Fri Apr 27 03:30:00 CDT 2018

Consensus Actual Previous
Quarter over Quarter 0.3% 0.1% 0.4%
Year over Year 1.3% 1.2% 1.4%

Economic growth decelerated far more rapidly than expected at the start of the year. The quarterly rate provisionally weighed in at just 0.1 percent, down from an unrevised 0.4 percent at the end of 2017 and the worst performance since the fourth quarter of 2012. The annual rate of expansion dipped a couple of notches to 1.2 percent, its weakest mark since April-June 2012.

There are only limited details provided by the ONS in the first GDP estimate for which less than 45 percent of the hard data are available. However, significantly, it seems that the unseasonably bad weather which affected much of the country in late February and early March had only a small impact. Retail sales and construction were hit but most other areas of the economy escaped largely unharmed. Rather, the ONS maintains that there was clear deceleration in underlying growth too.

In terms of output, goods production rose a respectable 0.7 percent on the quarter but within this, manufacturing slowed to just a 0.2 percent rate. Services expanded 0.3 percent with business services and the finance sector again the main driver, increasing 0.4 percent and contributing 0.14 percentage points to quarterly GDP growth. At the same time, transport, storage and communication rose 0.4 percent while government and other services grew 0.1 percent. In contrast, distribution, hotels and catering fell 0.1 percent with retail trade declining 0.5 percent.

Elsewhere, agriculture contracted a quarterly 1.4 percent and construction 3.3 percent.

Today's report is surprisingly weak and must make a monetary tightening next month very unlikely. The provisional growth rates may well be revised in due course but as they currently stand the BoE MPC's hawks will really struggle to justify another hike in Bank Rate any time soon.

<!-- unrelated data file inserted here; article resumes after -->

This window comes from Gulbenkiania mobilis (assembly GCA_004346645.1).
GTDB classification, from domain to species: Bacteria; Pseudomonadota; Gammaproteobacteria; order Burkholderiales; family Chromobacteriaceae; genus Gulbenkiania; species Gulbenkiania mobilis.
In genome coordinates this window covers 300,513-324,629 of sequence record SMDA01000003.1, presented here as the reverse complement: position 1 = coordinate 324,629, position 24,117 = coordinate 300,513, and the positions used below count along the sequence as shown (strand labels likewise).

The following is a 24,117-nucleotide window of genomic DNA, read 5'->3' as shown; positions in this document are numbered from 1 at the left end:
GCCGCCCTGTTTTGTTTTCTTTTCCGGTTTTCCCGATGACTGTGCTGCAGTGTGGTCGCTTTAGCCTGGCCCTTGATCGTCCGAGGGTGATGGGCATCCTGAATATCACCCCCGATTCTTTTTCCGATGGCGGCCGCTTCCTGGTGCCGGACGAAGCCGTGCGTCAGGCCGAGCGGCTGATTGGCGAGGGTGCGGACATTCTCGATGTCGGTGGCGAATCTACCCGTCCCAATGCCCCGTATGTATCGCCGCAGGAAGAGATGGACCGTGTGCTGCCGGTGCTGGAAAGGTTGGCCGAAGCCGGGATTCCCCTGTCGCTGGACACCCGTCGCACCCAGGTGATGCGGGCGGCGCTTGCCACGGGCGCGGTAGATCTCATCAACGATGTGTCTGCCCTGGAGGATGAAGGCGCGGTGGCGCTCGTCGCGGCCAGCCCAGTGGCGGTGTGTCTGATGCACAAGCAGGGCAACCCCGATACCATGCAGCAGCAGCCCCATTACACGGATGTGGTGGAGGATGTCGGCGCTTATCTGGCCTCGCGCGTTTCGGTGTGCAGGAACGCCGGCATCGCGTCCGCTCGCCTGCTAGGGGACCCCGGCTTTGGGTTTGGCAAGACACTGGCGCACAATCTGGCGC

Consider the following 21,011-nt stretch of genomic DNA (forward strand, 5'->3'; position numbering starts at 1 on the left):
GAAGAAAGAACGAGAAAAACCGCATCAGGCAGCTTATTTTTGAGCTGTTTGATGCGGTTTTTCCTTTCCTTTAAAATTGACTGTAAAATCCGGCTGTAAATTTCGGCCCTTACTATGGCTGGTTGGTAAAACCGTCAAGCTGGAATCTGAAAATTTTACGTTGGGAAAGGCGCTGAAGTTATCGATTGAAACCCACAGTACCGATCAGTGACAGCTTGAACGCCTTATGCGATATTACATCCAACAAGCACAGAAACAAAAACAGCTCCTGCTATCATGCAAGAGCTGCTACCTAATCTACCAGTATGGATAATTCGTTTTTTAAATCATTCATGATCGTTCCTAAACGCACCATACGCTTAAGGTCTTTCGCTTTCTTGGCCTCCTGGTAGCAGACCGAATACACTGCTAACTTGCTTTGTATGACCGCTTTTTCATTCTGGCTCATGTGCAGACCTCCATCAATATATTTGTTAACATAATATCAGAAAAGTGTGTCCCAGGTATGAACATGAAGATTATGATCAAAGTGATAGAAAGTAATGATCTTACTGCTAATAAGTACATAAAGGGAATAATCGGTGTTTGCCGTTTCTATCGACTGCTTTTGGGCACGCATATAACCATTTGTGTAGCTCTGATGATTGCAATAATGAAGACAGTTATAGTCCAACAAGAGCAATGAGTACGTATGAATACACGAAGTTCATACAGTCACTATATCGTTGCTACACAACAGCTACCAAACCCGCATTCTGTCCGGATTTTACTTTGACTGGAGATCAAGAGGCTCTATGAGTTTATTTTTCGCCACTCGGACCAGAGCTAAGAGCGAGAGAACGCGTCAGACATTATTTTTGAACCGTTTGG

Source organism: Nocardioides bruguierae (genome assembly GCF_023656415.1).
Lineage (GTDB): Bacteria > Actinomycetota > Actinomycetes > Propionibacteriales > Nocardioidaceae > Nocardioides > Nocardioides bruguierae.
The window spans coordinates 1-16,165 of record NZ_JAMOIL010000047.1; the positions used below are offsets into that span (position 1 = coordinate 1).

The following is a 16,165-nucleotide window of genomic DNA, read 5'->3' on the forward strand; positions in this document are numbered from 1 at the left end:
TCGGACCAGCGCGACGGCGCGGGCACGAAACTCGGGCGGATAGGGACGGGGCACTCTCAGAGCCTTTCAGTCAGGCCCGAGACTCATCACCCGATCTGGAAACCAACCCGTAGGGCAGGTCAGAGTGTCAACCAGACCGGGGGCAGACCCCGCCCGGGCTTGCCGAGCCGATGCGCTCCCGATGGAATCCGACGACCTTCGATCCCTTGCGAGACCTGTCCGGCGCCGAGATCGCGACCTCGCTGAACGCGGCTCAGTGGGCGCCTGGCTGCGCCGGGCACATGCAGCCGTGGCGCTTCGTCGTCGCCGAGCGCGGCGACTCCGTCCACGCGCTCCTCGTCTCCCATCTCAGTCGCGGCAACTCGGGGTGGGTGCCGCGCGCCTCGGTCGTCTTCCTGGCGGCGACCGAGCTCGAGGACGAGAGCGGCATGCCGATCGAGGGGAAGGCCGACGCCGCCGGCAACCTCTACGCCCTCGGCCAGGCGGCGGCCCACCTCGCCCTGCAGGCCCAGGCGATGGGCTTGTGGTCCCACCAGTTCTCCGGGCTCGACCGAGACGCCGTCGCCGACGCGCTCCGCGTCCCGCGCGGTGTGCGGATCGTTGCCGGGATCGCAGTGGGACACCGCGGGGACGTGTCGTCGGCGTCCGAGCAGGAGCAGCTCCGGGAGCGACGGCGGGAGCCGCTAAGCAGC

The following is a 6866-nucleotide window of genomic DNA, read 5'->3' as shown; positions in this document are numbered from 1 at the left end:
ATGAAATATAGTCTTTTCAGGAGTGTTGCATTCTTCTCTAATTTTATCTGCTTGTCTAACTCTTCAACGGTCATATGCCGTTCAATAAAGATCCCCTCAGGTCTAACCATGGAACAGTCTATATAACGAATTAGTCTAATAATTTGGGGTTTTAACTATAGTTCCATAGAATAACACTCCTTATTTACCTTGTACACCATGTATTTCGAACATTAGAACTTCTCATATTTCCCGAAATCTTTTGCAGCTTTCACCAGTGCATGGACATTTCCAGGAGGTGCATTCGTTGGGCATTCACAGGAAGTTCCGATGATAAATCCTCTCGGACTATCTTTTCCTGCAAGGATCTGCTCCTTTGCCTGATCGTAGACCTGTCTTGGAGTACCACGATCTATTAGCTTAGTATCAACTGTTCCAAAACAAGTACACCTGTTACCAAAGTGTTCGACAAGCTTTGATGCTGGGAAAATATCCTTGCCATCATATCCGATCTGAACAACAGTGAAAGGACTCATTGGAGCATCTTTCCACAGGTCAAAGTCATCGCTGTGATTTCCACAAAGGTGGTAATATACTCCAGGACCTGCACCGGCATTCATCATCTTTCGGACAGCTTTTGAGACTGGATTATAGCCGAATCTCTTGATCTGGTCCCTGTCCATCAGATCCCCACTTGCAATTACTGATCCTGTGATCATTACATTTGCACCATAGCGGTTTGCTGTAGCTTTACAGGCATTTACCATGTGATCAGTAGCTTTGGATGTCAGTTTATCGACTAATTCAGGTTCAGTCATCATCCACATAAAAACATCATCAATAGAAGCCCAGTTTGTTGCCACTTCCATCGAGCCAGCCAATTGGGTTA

Gross domestic product (GDP) is the broadest measure of aggregate economic activity and encompasses every sector of the economy. The first, or provisional, estimate will only include a breakdown in terms of the main output sectors. Subsequent estimates will provide details of the key GDP expenditure components and full national accounts.

GDP is the all-inclusive measure of economic activity. Investors need to closely track the economy because it usually dictates how investments will perform. Stock market Investors like to see healthy economic growth because robust business activity translates to higher corporate profits. The GDP report contains a treasure-trove of information which not only paints an image of the overall economy, but tells investors about important trends within the big picture. These data, which follow the international classification system (SNA93), are readily comparable to other industrialized countries. GDP components such as consumer spending, business and residential investment, and price (inflation) indexes illuminate the economy's undercurrents, which can translate to investment opportunities and guidance in managing a portfolio.

Each financial market reacts differently to GDP data because of their focus. For example, equity market participants cheer healthy economic growth because it improves the corporate profit outlook while weak growth generally means anemic earnings. Equities generally drop on disappointing growth and climb on good growth prospects.

Bond or fixed income markets are contrarians. They prefer weak growth so that there is less of a chance of higher central bank interest rates and inflation. When GDP growth is poor or negative it indicates anemic or negative economic activity. Bond prices will rise and interest rates will fall. When growth is positive and good, interest rates will be higher and bond prices lower.

Currency traders prefer healthy growth and higher interest rates. Both lead to increased demand for a local currency. However, inflationary pressures put pressure on a currency regardless of growth. For example, if the UK reports that the consumer price index has risen more than the Bank of England's 2 percent inflation target, demand for sterling could decline. Similarly, when the Bank of England lowers interest rates, the pound sterling weakens. (Currency traders also watch the interest rate spread between countries.)